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Trump says House vote means Obamacare is "dead"

AHCA narrowly passed in Congress and will now be considered by the Senate

Healthcare_protest

President Trump has taken a leap forward towards meeting his pledge to unravel Obamacare after a Republican healthcare bill was narrowly passed in Congress.

The House of Representatives voted by 217 to 213 to pass the American Health Care Act, which marks the first legislative victory for the Trump administration and starts the ball rolling on dismantling the signature policy of former president Barack Obama.

In a statement Trump said that the passage was effectively a repeal of Obamacare - the Affordable Care Act - which he repeatedly attacked during the election campaign as a disaster. Although it extended medical insurance to 25 million more people by expanding Medicaid critics have claimed premiums are high and it has resulted in fewer choices of plan.

"It was a GREAT day for the United States of America! This is a great plan that is a repeal & replace of ObamaCare. Make no mistake about it," he tweeted. Premiums and deductibles will come down he asserted.

The AHCA has undergone numerous revisions since it was first tabled several weeks ago and promptly hamstrung by a Congressional Budget Office report that suggested it would leave 24 million more Americans uninsured within a decade. In the interim changes to the text have garnered much-needed support from moderate Republicans - but it still has to pass a Senate vote.

Health and Human Services Secretary Tom Price said the passage of the AHCA is "the first step toward a patient-centred healthcare system that will provide Americans access to quality, affordable healthcare coverage", adding that it would allow people "to choose the coverage that best meets their needs, not what Washington forces them to buy".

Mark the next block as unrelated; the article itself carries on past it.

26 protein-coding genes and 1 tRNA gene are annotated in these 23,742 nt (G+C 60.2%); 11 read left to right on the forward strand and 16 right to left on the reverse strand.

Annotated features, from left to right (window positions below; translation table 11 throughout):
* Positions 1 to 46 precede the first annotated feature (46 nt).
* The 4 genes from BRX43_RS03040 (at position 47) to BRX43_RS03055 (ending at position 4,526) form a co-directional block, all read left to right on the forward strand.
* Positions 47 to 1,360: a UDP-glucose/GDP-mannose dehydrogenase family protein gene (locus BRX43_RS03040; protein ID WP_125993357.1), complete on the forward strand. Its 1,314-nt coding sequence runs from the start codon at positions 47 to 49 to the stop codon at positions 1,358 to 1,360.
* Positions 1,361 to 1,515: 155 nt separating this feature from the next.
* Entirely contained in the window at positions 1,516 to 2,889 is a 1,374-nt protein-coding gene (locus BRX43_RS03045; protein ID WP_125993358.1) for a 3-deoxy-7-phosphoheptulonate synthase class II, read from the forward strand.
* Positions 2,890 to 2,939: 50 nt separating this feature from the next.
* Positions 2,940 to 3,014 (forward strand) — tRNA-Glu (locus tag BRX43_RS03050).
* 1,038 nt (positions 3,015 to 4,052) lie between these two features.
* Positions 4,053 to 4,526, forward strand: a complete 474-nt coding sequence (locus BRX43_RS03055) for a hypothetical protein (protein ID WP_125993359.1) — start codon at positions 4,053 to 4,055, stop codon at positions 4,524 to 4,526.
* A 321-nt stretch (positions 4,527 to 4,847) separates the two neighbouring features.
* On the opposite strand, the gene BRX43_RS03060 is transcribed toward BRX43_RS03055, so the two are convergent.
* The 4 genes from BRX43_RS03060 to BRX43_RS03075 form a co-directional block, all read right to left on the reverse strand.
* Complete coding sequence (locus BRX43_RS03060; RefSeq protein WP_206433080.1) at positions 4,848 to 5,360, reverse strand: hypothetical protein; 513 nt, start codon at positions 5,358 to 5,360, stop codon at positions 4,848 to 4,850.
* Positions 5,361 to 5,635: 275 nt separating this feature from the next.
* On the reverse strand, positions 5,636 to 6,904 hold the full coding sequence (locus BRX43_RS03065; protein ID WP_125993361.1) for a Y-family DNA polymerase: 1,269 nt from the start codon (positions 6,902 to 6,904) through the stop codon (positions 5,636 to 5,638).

Democrats insist the move will leave millions of people uninsured particularly those on low incomes and those with chronic health conditions. A report published by Avalere Health suggests that given the level of funding proposed in the bill only 5% of people with pre-existing medical conditions will be covered under the AHCA - just 110,000 out of 2.2m enrolees.

There were demonstrations outside Capitol Hill during and after the vote and leading Democrats pulled no punches in slamming the new bill.

"The bill that Republicans passed today is an absolute disaster," said Sen. Bernie Sanders in the aftermath of the vote. "It really has nothing to do with health care. It has everything to do with an enormous shift of wealth from working people to the richest Americans."

He said the AHCA would throw 24 million Americans off of health insurance, cut Medicaid by $840bn, defund Planned Parenthood and substantially increase premiums on older Americans, while also providing "a $300bn tax break to the top 2% and hundreds of billions more to the big drug and insurance companies that are ripping off the American people".

Article by
Phil Taylor

5th May 2017

From: Regulatory, Healthcare

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